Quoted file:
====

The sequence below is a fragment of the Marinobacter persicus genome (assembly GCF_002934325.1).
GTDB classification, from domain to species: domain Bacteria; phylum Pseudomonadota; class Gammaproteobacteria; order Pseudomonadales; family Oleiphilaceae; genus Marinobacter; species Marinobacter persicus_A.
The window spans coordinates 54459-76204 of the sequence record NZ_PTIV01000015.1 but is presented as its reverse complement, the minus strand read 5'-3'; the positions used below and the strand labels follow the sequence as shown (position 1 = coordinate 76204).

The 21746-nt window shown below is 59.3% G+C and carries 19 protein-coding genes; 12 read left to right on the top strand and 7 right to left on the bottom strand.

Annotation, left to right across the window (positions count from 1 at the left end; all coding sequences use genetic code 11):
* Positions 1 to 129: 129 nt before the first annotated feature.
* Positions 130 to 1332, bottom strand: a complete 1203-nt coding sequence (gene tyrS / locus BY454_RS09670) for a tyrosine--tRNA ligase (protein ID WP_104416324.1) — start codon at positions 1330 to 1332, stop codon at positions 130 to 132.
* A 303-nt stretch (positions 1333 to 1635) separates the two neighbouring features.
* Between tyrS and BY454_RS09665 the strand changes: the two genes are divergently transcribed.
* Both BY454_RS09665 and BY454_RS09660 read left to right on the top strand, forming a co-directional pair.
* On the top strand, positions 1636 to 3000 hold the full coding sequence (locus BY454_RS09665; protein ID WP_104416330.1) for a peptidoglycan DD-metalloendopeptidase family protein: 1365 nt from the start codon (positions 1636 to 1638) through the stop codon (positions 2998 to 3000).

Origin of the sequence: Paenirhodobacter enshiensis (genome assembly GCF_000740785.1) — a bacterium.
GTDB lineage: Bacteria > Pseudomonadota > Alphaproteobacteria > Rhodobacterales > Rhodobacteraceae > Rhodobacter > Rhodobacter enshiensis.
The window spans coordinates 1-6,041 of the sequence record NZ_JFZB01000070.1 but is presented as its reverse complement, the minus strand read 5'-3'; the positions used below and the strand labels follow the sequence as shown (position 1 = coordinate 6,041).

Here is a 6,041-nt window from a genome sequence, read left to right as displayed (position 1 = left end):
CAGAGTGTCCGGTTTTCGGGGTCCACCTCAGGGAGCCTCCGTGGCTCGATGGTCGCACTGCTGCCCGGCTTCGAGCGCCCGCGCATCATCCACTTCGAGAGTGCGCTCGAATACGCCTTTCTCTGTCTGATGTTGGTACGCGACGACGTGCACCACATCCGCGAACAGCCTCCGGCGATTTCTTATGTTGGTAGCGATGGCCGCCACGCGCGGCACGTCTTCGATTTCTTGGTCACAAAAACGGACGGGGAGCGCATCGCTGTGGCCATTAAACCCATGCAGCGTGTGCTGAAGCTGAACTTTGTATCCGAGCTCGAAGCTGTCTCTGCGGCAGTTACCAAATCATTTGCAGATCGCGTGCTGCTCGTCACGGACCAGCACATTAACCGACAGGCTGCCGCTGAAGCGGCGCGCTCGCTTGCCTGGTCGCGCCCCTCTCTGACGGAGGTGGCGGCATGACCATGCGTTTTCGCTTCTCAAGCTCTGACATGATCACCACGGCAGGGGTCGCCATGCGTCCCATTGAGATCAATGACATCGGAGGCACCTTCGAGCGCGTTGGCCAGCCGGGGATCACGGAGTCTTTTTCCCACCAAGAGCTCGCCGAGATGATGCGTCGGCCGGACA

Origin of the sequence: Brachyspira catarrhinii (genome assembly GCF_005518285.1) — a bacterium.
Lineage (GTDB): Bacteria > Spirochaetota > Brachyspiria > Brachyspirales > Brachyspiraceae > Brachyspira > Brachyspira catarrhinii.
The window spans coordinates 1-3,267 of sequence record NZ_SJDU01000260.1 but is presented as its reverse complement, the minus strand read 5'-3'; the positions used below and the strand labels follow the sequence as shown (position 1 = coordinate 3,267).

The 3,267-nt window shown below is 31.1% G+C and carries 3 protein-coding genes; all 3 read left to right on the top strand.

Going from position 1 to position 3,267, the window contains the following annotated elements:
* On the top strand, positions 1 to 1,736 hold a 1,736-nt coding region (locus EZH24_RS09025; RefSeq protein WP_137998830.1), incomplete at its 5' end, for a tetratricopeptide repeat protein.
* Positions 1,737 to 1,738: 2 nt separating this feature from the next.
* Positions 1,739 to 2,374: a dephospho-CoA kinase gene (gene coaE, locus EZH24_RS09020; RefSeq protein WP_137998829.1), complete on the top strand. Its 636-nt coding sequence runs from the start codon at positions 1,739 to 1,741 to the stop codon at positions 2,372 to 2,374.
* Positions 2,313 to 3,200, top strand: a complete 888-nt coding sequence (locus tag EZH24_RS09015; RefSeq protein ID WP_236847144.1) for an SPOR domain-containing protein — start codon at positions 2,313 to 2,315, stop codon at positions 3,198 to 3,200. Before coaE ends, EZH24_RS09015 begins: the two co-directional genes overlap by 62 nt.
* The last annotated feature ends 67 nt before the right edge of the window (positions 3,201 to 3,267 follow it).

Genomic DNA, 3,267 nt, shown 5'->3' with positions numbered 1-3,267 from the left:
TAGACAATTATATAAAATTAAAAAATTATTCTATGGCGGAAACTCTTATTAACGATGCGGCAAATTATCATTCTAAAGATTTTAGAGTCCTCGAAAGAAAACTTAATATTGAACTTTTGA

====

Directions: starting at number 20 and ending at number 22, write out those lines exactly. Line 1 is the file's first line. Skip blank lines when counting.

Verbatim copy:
The 3,267-nt window shown below is 31.1% G+C and carries 3 protein-coding genes; all 3 read left to right on the top strand.

Going from position 1 to position 3,267, the window contains the following annotated elements:
* On the top strand, positions 1 to 1,736 hold a 1,736-nt coding region (locus EZH24_RS09025; RefSeq protein WP_137998830.1), incomplete at its 5' end, for a tetratricopeptide repeat protein.